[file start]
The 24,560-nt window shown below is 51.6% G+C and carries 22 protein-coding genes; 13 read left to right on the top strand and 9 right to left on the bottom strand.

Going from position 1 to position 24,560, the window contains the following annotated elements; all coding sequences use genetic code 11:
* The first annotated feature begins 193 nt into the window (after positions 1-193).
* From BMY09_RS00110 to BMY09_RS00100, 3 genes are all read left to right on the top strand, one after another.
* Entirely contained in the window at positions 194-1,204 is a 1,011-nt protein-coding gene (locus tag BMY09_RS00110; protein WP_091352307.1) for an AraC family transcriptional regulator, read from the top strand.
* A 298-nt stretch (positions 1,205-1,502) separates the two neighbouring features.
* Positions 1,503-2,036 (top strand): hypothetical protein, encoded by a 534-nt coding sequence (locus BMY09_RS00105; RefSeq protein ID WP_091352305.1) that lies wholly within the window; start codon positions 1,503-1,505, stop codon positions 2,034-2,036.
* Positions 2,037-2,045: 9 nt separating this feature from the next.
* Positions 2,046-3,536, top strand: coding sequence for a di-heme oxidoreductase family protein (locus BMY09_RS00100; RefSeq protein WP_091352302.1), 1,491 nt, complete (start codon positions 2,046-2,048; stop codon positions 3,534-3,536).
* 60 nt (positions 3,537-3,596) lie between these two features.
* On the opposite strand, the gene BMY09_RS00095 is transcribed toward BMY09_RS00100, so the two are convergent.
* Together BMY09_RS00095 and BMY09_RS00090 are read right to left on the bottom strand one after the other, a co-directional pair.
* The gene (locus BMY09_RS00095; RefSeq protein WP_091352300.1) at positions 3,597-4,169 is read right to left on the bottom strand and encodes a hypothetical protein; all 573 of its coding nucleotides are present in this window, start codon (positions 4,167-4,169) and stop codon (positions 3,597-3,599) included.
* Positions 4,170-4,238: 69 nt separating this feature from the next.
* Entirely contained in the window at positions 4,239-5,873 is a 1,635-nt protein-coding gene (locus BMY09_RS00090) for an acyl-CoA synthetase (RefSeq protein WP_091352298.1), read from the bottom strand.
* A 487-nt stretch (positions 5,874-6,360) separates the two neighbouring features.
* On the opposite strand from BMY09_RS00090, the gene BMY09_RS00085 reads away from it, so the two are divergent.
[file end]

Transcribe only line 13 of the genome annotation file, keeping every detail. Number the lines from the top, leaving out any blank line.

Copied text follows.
* The gene (locus BMY09_RS00095; RefSeq protein WP_091352300.1) at positions 3,597-4,169 is read right to left on the bottom strand and encodes a hypothetical protein; all 573 of its coding nucleotides are present in this window, start codon (positions 4,167-4,169) and stop codon (positions 3,597-3,599) included.